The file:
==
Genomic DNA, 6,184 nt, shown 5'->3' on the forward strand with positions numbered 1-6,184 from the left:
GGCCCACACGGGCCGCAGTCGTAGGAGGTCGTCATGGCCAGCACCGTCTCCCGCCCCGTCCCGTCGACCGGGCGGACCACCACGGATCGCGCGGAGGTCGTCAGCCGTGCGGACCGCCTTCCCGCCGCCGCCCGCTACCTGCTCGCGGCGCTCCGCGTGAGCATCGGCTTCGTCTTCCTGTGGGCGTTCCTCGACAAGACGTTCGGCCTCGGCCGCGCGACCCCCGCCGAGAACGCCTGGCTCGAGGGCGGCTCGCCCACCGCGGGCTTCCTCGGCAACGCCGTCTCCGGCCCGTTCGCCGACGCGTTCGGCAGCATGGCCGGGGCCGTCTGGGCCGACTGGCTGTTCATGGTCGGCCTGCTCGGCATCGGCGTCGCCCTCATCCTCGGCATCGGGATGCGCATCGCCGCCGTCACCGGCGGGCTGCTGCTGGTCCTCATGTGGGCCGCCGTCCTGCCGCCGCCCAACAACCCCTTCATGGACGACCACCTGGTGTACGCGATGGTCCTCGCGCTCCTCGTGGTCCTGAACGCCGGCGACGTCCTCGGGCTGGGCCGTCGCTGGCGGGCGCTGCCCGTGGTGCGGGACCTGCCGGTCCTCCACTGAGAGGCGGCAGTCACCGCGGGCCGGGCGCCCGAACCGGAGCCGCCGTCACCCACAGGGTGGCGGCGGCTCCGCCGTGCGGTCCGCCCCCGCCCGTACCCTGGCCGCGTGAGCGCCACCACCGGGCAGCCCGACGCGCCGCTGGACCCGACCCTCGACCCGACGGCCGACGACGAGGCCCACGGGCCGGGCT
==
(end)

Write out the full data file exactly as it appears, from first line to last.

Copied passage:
Genomic DNA, 6,184 nt, shown 5'->3' on the forward strand with positions numbered 1-6,184 from the left:
GGCCCACACGGGCCGCAGTCGTAGGAGGTCGTCATGGCCAGCACCGTCTCCCGCCCCGTCCCGTCGACCGGGCGGACCACCACGGATCGCGCGGAGGTCGTCAGCCGTGCGGACCGCCTTCCCGCCGCCGCCCGCTACCTGCTCGCGGCGCTCCGCGTGAGCATCGGCTTCGTCTTCCTGTGGGCGTTCCTCGACAAGACGTTCGGCCTCGGCCGCGCGACCCCCGCCGAGAACGCCTGGCTCGAGGGCGGCTCGCCCACCGCGGGCTTCCTCGGCAACGCCGTCTCCGGCCCGTTCGCCGACGCGTTCGGCAGCATGGCCGGGGCCGTCTGGGCCGACTGGCTGTTCATGGTCGGCCTGCTCGGCATCGGCGTCGCCCTCATCCTCGGCATCGGGATGCGCATCGCCGCCGTCACCGGCGGGCTGCTGCTGGTCCTCATGTGGGCCGCCGTCCTGCCGCCGCCCAACAACCCCTTCATGGACGACCACCTGGTGTACGCGATGGTCCTCGCGCTCCTCGTGGTCCTGAACGCCGGCGACGTCCTCGGGCTGGGCCGTCGCTGGCGGGCGCTGCCCGTGGTGCGGGACCTGCCGGTCCTCCACTGAGAGGCGGCAGTCACCGCGGGCCGGGCGCCCGAACCGGAGCCGCCGTCACCCACAGGGTGGCGGCGGCTCCGCCGTGCGGTCCGCCCCCGCCCGTACCCTGGCCGCGTGAGCGCCACCACCGGGCAGCCCGACGCGCCGCTGGACCCGACCCTCGACCCGACGGCCGACGACGAGGCCCACGGGCCGGGCT